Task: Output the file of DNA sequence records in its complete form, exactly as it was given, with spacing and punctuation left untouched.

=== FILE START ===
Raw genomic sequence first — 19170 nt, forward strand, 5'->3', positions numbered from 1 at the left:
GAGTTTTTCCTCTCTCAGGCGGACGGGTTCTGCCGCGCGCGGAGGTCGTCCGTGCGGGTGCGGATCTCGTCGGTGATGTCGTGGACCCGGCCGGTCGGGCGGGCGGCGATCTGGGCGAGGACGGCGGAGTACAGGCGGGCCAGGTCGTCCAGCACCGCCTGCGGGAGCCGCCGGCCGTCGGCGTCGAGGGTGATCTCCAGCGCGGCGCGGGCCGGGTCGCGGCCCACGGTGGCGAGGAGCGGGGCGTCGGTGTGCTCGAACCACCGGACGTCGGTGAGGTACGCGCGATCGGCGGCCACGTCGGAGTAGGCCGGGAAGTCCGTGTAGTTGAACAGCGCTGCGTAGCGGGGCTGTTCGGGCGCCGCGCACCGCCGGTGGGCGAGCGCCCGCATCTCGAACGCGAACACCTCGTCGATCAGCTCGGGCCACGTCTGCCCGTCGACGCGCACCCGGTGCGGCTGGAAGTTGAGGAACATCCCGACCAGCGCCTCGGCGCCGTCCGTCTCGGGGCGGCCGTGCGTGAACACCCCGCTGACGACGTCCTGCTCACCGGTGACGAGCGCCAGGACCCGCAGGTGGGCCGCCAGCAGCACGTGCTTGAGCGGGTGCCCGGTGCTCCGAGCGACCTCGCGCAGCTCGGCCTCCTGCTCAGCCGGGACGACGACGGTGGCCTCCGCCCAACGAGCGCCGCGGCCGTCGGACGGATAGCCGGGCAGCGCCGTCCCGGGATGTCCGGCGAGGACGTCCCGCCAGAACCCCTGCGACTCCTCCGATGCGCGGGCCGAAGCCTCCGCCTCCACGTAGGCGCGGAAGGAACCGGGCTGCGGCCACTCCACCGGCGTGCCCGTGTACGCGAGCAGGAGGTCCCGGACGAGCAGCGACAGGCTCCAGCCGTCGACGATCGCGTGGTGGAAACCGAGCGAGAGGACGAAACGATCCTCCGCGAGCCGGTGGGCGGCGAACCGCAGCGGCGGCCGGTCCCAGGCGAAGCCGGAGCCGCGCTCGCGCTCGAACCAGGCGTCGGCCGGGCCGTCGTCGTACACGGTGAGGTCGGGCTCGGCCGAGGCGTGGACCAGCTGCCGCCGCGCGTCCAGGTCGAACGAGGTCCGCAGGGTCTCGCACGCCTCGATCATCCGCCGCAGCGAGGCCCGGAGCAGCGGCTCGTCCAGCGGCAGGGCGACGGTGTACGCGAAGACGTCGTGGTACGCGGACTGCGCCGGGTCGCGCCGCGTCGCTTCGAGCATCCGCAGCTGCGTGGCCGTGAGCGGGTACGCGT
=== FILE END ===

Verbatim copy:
Raw genomic sequence first — 19170 nt, forward strand, 5'->3', positions numbered from 1 at the left:
GAGTTTTTCCTCTCTCAGGCGGACGGGTTCTGCCGCGCGCGGAGGTCGTCCGTGCGGGTGCGGATCTCGTCGGTGATGTCGTGGACCCGGCCGGTCGGGCGGGCGGCGATCTGGGCGAGGACGGCGGAGTACAGGCGGGCCAGGTCGTCCAGCACCGCCTGCGGGAGCCGCCGGCCGTCGGCGTCGAGGGTGATCTCCAGCGCGGCGCGGGCCGGGTCGCGGCCCACGGTGGCGAGGAGCGGGGCGTCGGTGTGCTCGAACCACCGGACGTCGGTGAGGTACGCGCGATCGGCGGCCACGTCGGAGTAGGCCGGGAAGTCCGTGTAGTTGAACAGCGCTGCGTAGCGGGGCTGTTCGGGCGCCGCGCACCGCCGGTGGGCGAGCGCCCGCATCTCGAACGCGAACACCTCGTCGATCAGCTCGGGCCACGTCTGCCCGTCGACGCGCACCCGGTGCGGCTGGAAGTTGAGGAACATCCCGACCAGCGCCTCGGCGCCGTCCGTCTCGGGGCGGCCGTGCGTGAACACCCCGCTGACGACGTCCTGCTCACCGGTGACGAGCGCCAGGACCCGCAGGTGGGCCGCCAGCAGCACGTGCTTGAGCGGGTGCCCGGTGCTCCGAGCGACCTCGCGCAGCTCGGCCTCCTGCTCAGCCGGGACGACGACGGTGGCCTCCGCCCAACGAGCGCCGCGGCCGTCGGACGGATAGCCGGGCAGCGCCGTCCCGGGATGTCCGGCGAGGACGTCCCGCCAGAACCCCTGCGACTCCTCCGATGCGCGGGCCGAAGCCTCCGCCTCCACGTAGGCGCGGAAGGAACCGGGCTGCGGCCACTCCACCGGCGTGCCCGTGTACGCGAGCAGGAGGTCCCGGACGAGCAGCGACAGGCTCCAGCCGTCGACGATCGCGTGGTGGAAACCGAGCGAGAGGACGAAACGATCCTCCGCGAGCCGGTGGGCGGCGAACCGCAGCGGCGGCCGGTCCCAGGCGAAGCCGGAGCCGCGCTCGCGCTCGAACCAGGCGTCGGCCGGGCCGTCGTCGTACACGGTGAGGTCGGGCTCGGCCGAGGCGTGGACCAGCTGCCGCCGCGCGTCCAGGTCGAACGAGGTCCGCAGGGTCTCGCACGCCTCGATCATCCGCCGCAGCGAGGCCCGGAGCAGCGGCTCGTCCAGCGGCAGGGCGACGGTGTACGCGAAGACGTCGTGGTACGCGGACTGCGCCGGGTCGCGCCGCGTCGCTTCGAGCATCCGCAGCTGCGTGGCCGTGAGCGGGTACGCGT